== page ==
“From his early days in TV,” says Alex Ben Block, editor of TelevisionWeek, “Jack Klugman had poise and presence. He wasn’t just a lightweight and obviously not a pretty face. On Quincy, he’d get emotional and worked up over cases. You felt he was projecting his values onto the screen.”
Quincy ran for seven and a half years. “It’s a rarity in Hollywood to do two successful shows in a row,” says Williams. “And with two parts that are so different, that’s a real achievement. It speaks to his talent and to how much the audience liked him.”
In 1989, as Klugman prepared to do a stage revival of 12 Angry Men, he was diagnosed with throat cancer. Surgery left him healthy but with a single vocal chord—and no voice. He credits Randall for restoring his confidence and his career. “I was so vulnerable, and he treated me so well,” Klugman remembers. “He was the first one to visit me in the hospital. I couldn’t talk at all. He said, ‘Let’s face it, Jack. You never did sound like Richard Burton.’ And when he left, he said, ‘When you’re ready to go back to work, we’ll find you a venue.’”
Indeed, three years after the operation, randall tapped Klugman for a performance in New York of The Odd Couple as a benefit for the National Actors Theatre. It was Randall’s dream to have an American repertory theater for the classics, and he poured millions of his own money into it. Though Klugman’s voice sounded like sandpaper on wood, it was enough for a comeback. He later performed in Actors Theatre productions of Three Men on a Horse and The Sunshine Boys.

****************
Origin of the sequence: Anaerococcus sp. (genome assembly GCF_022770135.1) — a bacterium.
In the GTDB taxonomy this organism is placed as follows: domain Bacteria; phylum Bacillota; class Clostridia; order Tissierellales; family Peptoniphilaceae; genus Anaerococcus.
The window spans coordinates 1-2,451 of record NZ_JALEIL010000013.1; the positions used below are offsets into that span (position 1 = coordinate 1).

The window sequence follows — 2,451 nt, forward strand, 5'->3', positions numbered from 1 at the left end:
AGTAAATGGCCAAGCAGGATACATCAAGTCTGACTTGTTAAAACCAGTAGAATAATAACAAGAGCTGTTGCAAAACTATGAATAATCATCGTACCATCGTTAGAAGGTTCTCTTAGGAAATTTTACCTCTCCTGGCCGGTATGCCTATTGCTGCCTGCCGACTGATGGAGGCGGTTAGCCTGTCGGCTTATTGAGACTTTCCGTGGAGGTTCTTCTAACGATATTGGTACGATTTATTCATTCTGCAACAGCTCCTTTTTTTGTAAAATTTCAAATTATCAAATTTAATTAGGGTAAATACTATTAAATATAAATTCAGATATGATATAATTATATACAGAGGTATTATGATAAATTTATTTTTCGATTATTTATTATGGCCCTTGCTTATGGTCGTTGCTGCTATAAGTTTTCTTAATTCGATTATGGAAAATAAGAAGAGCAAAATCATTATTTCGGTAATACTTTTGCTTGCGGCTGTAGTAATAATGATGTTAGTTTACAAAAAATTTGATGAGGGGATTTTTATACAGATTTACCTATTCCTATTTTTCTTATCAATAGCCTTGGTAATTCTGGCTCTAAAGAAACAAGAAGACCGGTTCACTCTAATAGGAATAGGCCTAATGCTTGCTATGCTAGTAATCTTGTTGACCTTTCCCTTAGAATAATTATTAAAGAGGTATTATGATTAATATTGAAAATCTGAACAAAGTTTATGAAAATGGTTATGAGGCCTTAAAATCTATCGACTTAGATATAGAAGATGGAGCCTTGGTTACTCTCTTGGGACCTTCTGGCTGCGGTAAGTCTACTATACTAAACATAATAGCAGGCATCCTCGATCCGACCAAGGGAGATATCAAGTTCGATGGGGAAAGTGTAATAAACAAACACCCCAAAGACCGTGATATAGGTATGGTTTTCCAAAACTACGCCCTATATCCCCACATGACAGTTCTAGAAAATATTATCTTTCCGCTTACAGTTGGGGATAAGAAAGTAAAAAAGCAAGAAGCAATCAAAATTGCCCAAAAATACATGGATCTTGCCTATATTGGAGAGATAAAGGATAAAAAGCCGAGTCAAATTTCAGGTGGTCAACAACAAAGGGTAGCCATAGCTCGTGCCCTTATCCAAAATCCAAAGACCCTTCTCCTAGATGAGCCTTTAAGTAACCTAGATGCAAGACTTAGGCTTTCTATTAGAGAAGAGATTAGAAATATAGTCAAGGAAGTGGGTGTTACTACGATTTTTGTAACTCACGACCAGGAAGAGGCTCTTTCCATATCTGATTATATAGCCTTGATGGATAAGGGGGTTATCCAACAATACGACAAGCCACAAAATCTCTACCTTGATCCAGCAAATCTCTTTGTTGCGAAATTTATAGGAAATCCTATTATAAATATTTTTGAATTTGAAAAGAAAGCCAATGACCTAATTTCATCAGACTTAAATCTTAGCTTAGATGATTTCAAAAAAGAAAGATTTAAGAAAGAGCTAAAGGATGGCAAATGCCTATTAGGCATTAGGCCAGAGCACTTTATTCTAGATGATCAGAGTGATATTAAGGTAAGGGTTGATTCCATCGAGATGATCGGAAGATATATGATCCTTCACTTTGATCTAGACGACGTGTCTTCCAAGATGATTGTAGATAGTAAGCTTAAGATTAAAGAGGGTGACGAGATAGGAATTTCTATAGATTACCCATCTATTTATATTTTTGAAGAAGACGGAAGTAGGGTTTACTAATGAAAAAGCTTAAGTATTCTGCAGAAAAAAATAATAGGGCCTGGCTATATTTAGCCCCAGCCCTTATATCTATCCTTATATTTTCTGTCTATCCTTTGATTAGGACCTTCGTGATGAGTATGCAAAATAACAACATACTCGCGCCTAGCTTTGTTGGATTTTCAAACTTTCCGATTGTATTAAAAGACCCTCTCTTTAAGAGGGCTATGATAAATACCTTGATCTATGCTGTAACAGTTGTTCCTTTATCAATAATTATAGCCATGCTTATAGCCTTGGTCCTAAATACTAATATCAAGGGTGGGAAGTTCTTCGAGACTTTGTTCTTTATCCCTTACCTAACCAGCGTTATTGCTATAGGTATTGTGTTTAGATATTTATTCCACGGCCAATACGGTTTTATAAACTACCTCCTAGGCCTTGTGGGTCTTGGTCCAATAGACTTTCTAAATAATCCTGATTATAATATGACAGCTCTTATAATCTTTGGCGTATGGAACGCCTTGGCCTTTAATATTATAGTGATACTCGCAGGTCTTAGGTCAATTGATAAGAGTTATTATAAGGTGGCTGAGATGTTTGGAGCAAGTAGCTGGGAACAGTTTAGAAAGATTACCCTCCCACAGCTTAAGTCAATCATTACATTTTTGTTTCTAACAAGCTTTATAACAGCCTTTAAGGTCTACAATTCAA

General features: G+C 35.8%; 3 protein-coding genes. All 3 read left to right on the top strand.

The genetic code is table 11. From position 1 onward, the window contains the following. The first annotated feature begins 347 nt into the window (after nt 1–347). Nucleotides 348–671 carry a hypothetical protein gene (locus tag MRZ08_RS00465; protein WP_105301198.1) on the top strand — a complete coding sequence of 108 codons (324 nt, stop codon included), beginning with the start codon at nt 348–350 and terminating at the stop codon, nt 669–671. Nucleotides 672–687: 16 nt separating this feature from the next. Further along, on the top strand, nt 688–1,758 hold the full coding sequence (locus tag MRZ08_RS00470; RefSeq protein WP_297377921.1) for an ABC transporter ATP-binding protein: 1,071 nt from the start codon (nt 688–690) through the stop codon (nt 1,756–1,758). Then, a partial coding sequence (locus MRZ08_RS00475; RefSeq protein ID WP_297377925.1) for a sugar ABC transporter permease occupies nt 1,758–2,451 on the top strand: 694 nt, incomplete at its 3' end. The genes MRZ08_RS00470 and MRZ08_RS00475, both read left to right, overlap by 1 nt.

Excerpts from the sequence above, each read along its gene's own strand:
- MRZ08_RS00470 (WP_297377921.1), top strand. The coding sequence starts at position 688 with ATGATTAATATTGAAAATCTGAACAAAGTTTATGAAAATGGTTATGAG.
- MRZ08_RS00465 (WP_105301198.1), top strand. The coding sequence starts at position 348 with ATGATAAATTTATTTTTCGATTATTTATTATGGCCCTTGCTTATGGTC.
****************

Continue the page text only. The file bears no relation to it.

Since then, Klugman has developed a one-man theatrical show and also starred in several regional productions of Jeffrey Sweet’s The Value of Names, about two men whose friendship was transformed by the blacklist.
Earlier this year, Klugman appeared in When Do We Eat?, a film about a dysfunctional Jewish family at a Passover Seder. “I play the grandfather. It’s a pretty good film, but,” he adds candidly, “I’d rather have television because you have more control.”
Still, he seems to relish every opportunity to practice his craft. “As an actor, if you really got your eye on the work, you grow every time,” he explains. “You grow because of the rehearsals; you grow because of the part…. I tell my kids, you have control of nothing else except your work.”
He leavens the acting projects with forays to the track. “It’s a great escape for me,” he says. “I used to bet a lot. Now I bet very little—$6, $10. I enjoy it.” And he travels: He’s planning trips to Russia and Africa this year and Israel in 2007. And then there is the time spent with his grandaughters—Olivia, 8, and Katharine, 3.
He recalls a previous journey to Israel more than 20 years ago. “When I was in a bus on the way to the hotel, I passed a street with the sign in Hebrew letters, and I just burst into tears,” Klugman recalls. “It gave me pride; well, I always had pride”—but still it was something to be in a place—“where being Jewish was wonderful.”
For now, he’ll put some profits from his book into the National Actors Theatre, and, most of all, he would love to see a theater named for Randall. It’s one actor’s dream for another—a tribute to a close, dear friend.